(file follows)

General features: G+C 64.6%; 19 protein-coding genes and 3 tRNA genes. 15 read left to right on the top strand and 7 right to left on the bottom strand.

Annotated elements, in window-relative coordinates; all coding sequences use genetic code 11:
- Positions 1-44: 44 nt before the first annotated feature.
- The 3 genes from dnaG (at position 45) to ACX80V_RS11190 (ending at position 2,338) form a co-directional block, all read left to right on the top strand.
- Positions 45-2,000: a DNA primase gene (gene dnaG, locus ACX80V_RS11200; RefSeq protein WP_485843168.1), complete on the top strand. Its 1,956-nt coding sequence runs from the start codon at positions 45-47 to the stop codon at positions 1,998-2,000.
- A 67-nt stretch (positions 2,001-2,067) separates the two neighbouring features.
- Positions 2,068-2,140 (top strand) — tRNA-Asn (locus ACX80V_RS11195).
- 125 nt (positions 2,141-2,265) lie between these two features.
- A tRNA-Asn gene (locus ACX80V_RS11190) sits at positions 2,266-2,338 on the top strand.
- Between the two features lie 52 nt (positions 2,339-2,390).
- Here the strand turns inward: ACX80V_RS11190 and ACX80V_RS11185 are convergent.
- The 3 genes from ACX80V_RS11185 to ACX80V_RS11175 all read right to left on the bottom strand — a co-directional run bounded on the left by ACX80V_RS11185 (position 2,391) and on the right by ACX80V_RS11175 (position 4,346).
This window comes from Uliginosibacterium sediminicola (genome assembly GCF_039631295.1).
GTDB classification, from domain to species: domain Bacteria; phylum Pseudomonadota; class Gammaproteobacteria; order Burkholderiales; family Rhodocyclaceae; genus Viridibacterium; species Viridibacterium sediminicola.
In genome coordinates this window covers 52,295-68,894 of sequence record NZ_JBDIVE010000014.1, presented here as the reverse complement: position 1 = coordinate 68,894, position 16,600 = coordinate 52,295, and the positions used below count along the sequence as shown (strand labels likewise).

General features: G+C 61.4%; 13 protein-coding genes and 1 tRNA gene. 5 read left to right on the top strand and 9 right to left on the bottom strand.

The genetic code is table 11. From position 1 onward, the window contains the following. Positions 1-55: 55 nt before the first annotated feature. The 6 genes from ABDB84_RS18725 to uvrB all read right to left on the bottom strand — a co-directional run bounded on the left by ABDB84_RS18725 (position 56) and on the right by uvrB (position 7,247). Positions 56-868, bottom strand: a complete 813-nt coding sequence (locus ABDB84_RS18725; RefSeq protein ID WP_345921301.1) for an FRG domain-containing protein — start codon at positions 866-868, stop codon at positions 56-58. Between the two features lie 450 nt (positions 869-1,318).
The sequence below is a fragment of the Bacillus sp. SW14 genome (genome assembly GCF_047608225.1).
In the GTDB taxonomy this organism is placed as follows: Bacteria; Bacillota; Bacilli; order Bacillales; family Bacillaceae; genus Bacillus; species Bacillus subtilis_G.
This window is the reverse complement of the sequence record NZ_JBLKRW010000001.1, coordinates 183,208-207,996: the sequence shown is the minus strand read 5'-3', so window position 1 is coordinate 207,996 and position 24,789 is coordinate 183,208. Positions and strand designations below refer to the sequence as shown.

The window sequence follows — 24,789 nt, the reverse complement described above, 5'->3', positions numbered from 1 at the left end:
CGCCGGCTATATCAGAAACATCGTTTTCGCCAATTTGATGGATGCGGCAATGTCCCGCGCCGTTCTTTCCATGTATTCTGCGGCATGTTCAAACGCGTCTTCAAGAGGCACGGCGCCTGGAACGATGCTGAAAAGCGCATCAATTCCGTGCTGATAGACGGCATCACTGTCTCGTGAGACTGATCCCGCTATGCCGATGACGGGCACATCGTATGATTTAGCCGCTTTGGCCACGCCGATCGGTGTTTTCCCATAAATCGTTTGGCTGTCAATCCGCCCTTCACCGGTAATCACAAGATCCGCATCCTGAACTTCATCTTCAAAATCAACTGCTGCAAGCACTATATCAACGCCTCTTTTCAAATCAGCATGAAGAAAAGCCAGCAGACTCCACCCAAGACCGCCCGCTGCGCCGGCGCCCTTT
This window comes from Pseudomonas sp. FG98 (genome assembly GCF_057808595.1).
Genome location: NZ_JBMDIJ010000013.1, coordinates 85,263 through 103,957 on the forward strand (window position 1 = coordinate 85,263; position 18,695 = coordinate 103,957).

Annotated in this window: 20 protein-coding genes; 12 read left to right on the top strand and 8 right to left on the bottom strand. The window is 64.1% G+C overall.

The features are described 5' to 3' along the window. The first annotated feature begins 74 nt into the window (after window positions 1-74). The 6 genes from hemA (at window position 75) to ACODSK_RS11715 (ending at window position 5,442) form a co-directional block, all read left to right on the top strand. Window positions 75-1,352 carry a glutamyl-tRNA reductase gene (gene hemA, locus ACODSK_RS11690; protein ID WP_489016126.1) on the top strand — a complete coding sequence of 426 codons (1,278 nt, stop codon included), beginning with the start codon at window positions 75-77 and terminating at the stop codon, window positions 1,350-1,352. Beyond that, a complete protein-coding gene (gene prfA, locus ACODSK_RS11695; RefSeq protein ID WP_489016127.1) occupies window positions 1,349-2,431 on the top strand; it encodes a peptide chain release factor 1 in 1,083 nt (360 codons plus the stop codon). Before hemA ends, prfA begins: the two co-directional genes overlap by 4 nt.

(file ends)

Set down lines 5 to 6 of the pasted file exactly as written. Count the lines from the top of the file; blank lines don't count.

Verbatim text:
- Positions 45-2,000: a DNA primase gene (gene dnaG, locus ACX80V_RS11200; RefSeq protein WP_485843168.1), complete on the top strand. Its 1,956-nt coding sequence runs from the start codon at positions 45-47 to the stop codon at positions 1,998-2,000.
- A 67-nt stretch (positions 2,001-2,067) separates the two neighbouring features.